What is it about excrement, of any sort, that makes us humans get so uneasy? We don't want to see it, smell it, look at it, and least of all touch it. We really don't even want to talk about it, especially in mixed company. Parrot owners, on the other hand, seem to live for it since we have a tendency to review our parrot's health by the droppings they produce. We are a different breed, aren't we?
The first order of business in this scatological observation is what to call parrot excrement. I commonly hear the word "poop" used for this delightful little green and white presentation produced in small amounts over the course of the day. Somehow, this word just doesn't work for me. Dogs "poop". Babies "poop". Parrots just seem to defy this category by the mere action of defecation. Parrots SQUIRT. And squirt will be the term used to define the action of defecation by the parrot for the remainder of this article. With this said, let's continue...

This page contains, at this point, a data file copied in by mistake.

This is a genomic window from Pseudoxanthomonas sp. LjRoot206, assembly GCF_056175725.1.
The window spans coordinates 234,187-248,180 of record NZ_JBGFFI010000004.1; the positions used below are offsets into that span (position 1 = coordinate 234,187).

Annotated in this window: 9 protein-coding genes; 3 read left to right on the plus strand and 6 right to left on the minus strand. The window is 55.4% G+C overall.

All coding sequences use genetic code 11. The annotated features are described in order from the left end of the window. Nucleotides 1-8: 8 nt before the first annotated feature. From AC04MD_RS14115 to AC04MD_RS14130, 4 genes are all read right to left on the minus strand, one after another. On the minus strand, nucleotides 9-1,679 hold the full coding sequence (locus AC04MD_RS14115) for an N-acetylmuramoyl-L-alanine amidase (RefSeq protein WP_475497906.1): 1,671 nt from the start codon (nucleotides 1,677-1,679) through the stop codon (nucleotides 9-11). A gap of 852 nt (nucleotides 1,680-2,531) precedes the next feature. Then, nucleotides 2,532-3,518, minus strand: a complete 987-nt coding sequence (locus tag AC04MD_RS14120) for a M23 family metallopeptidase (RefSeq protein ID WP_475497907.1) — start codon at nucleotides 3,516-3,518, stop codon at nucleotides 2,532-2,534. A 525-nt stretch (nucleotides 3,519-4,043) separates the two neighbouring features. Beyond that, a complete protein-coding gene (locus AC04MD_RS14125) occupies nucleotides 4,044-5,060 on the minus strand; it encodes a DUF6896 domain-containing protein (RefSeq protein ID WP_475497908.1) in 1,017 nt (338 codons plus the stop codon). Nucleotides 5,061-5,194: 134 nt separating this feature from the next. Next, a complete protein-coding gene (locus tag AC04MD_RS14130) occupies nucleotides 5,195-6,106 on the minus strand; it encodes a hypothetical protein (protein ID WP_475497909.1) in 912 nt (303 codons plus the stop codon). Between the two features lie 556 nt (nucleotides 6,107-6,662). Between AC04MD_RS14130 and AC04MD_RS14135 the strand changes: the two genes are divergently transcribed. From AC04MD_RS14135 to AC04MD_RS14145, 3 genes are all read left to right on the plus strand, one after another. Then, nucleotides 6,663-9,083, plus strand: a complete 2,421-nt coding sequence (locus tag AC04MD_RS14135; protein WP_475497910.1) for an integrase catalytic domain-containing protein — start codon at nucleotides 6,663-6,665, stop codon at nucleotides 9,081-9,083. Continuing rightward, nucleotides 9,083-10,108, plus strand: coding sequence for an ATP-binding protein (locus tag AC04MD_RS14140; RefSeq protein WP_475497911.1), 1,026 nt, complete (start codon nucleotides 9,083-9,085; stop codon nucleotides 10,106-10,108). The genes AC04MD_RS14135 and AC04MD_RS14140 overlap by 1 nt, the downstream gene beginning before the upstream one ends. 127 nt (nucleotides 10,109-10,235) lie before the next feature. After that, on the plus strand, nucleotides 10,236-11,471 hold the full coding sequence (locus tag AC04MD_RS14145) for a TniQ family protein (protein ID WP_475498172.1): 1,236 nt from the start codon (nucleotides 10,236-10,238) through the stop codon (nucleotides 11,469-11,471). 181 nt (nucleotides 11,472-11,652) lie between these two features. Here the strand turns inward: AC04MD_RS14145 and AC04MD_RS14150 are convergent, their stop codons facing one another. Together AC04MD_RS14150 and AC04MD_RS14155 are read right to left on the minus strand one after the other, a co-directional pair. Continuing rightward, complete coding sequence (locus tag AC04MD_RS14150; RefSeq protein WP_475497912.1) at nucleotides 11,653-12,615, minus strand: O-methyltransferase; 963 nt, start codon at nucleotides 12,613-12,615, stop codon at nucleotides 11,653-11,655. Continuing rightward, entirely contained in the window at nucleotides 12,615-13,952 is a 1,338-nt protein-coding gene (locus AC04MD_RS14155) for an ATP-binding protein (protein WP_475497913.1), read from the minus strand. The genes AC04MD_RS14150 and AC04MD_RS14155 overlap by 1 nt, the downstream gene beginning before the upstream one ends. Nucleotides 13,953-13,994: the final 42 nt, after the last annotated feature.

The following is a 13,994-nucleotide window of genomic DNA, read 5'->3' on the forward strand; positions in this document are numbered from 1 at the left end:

Parrots like their squirts. Really, they do. Have you ever noticed that your parrot will look at its squirt to see what it has produced? Perhaps they are checking their own health status in the way that we do when we check their droppings. I would like to think that this is not a learned behavior derived from watching us examining the cage bottom. Every so often you can catch them squirting and cocking their heads to see where it landed and what it looks like. And they never seem to get as excited about it as we do. So what if it lands on the couch, the hardwood floors, or the new carpet? It is a natural event that occurs roughly every to 30 minutes in the course of a parrot's day and I'm sure that it gets pretty confusing to them when we make such a big deal about it. This attention has caused some major problems in a few cases and these issues will be addressed in the course of this article.